"The idea that you have to hire lawyers doesn't make sense," Levin says about working through Colorado election law.
Levin isn't the only candidate to sue over ballot petition issues, although his signature deficiencies are far greater than other candidates who have sued the state over ballot access this cycle.
U.S. Representative Doug Lamborn almost didn't make the ballot. He was initially approved by the secretary of state, but political opponents sued to knock him off the ballot, arguing that he illegally gathered signatures by using out-of-state residents. The case made its way to the Colorado Supreme Court, where several petitions were thrown out because of circulator residency issues. That left Lamborn 58 signatures short of the 1,000-signature requirement, knocking him out of the race.
He sued, and on Tuesday, a federal district court ruled the petition-circulator residency requirement unconstitutional, putting Lamborn back into the race a day before the state was slated to finalize the candidate lists for the ballots. Lamborn has also filed a second lawsuit: a fail-safe to recoup about 100 signatures invalidated over technicalities in case his constitutional argument failed.
Representative Polly Lawrence, a Republican candidate for state treasurer, used the same signature-gathering firm as Lamborn, Kennedy Enterprises. After some legal challenges, she made it onto the ballot. And when Walker Stapleton, the GOP favorite for governor, learned that Kennedy Enterprises used the same petition circulator on his campaign that put Lamborn in hot water, he withdrew his ballot petition after he'd already secured a spot in the primaries and gambled with the Republican state assembly, where he ultimately clenched a nomination.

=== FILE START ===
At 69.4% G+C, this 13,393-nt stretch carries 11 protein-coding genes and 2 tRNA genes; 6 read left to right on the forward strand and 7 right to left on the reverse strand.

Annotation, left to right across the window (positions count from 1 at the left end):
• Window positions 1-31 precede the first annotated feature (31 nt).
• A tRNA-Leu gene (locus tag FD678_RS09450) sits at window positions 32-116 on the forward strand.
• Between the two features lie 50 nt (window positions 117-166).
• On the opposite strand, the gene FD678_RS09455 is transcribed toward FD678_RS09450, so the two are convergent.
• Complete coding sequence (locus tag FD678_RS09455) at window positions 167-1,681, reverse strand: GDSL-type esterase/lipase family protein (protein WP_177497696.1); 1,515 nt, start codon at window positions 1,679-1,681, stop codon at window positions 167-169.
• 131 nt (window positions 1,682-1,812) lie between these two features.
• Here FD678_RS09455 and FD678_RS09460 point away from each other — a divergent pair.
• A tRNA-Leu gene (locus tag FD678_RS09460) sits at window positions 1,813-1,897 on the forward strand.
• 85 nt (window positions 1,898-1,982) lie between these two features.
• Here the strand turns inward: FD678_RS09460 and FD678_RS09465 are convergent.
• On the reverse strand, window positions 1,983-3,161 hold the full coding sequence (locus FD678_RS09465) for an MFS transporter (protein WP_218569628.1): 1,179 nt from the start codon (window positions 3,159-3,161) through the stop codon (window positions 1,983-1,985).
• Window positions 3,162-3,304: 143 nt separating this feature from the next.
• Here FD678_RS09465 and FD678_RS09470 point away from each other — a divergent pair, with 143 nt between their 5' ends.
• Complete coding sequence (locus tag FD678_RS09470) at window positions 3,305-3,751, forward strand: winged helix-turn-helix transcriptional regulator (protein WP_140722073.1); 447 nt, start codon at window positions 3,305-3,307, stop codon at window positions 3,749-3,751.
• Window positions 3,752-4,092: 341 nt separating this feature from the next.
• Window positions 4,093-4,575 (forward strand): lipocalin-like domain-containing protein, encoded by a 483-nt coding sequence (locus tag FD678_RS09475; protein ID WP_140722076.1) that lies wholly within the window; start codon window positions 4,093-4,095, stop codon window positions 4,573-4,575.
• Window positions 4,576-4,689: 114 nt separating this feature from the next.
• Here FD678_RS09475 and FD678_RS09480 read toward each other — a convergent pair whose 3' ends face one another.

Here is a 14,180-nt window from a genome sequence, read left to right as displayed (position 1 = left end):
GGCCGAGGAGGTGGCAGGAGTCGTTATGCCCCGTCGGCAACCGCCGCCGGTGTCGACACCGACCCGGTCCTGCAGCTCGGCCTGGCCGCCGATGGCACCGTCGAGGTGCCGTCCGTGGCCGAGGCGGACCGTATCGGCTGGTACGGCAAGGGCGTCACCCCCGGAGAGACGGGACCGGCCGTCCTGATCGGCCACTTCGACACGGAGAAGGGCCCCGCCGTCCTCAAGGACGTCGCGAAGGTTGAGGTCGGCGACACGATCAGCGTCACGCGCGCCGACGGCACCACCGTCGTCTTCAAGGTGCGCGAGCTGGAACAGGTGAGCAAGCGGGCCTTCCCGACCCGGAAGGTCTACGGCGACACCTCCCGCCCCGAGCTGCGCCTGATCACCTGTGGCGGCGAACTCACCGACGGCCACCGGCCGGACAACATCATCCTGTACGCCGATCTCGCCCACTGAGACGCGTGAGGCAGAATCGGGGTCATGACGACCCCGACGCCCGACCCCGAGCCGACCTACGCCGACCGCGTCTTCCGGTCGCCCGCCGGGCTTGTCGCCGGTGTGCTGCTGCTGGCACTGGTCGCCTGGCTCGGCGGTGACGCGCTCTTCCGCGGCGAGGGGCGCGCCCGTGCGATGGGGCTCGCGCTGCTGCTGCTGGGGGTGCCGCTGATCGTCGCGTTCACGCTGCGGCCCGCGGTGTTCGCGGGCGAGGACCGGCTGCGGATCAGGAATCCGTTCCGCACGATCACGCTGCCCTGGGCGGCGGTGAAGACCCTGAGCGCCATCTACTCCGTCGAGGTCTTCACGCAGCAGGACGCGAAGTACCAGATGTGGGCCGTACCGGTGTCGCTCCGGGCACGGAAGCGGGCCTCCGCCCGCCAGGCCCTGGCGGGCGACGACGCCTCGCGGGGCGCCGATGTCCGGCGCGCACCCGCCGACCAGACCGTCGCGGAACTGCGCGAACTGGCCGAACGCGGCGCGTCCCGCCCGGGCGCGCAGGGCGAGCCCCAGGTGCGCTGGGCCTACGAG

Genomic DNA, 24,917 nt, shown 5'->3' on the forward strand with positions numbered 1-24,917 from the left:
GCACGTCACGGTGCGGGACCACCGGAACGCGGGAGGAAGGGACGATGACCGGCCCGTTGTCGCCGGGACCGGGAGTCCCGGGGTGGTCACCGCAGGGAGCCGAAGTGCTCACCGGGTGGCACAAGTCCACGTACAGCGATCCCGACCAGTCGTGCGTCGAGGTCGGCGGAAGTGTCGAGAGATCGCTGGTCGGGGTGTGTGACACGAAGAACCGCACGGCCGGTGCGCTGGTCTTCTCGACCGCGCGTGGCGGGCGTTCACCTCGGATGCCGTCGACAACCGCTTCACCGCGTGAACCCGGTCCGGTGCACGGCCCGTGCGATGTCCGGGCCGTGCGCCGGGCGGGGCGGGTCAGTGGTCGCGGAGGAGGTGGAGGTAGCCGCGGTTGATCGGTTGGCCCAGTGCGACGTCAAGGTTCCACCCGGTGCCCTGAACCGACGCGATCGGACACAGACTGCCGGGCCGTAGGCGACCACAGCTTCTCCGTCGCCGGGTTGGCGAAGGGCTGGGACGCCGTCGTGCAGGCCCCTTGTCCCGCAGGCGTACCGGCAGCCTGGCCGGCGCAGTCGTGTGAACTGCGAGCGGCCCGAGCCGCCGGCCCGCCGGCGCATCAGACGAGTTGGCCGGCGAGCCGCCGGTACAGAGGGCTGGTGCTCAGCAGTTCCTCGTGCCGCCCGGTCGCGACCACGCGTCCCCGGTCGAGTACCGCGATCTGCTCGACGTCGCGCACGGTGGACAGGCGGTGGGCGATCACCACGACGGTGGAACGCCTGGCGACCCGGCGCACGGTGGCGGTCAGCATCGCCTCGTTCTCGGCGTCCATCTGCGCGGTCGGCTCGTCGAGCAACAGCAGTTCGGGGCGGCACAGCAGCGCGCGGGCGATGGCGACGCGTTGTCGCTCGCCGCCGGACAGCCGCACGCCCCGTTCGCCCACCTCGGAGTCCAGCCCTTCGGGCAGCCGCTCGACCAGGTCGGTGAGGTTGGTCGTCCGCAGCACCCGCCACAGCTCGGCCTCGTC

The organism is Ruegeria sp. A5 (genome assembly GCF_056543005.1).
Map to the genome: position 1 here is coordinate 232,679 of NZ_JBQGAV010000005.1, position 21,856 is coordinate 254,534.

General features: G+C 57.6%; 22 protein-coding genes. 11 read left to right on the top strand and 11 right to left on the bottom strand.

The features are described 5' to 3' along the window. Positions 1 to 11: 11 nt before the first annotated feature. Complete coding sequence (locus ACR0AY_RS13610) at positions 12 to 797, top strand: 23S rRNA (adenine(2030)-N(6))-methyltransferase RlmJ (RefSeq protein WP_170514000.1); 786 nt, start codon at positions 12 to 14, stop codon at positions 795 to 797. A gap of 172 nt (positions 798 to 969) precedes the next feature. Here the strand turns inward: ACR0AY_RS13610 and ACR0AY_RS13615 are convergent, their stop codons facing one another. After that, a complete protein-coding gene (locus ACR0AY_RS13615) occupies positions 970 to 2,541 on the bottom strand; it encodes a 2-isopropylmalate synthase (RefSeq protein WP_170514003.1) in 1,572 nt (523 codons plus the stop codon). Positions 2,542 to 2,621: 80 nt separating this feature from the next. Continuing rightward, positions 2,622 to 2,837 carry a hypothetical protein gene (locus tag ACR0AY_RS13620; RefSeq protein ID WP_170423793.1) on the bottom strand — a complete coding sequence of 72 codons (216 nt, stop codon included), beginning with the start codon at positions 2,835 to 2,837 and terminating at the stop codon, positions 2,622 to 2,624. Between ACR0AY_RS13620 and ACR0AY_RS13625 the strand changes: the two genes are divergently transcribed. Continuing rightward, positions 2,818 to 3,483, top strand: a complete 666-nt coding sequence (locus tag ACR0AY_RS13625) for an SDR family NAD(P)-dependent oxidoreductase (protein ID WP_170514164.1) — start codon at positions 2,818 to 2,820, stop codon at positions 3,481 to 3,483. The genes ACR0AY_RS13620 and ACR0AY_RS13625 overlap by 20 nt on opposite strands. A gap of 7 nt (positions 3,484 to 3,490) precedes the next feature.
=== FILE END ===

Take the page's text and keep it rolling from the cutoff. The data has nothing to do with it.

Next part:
Republican gubernatorial candidate Doug Robinson didn't have an out-of-state circulator problem, but he was just 22 signatures short of qualifying for the ballot. After suing to reinstate signatures lost over technicalities, he made it back onto the ballot.
Levin, on the other hand, hasn't been as lucky with his legal strategy.
Levin says that the time crunch to certify the ballot — the secretary of state started to print ballots on Thursday morning without Levin's name — might have been the linchpin that sunk his campaign in court. But he remains hopeful that the state Supreme Court will side with him and his name will be put on the ballot.
The state is under a serious time crunch. Not only does it have to prepare ballots for counties across the state, some of which have more than 200 different formats, but it has to send ballots overseas. The Department of Justice warned the state this week about meeting the federally mandated deadline for absentee ballots for military personnel and expatriates on May 12.
But what happens if the Colorado Supreme Court sides with Levin?
"We'll deal with it when it happens," Bartels says.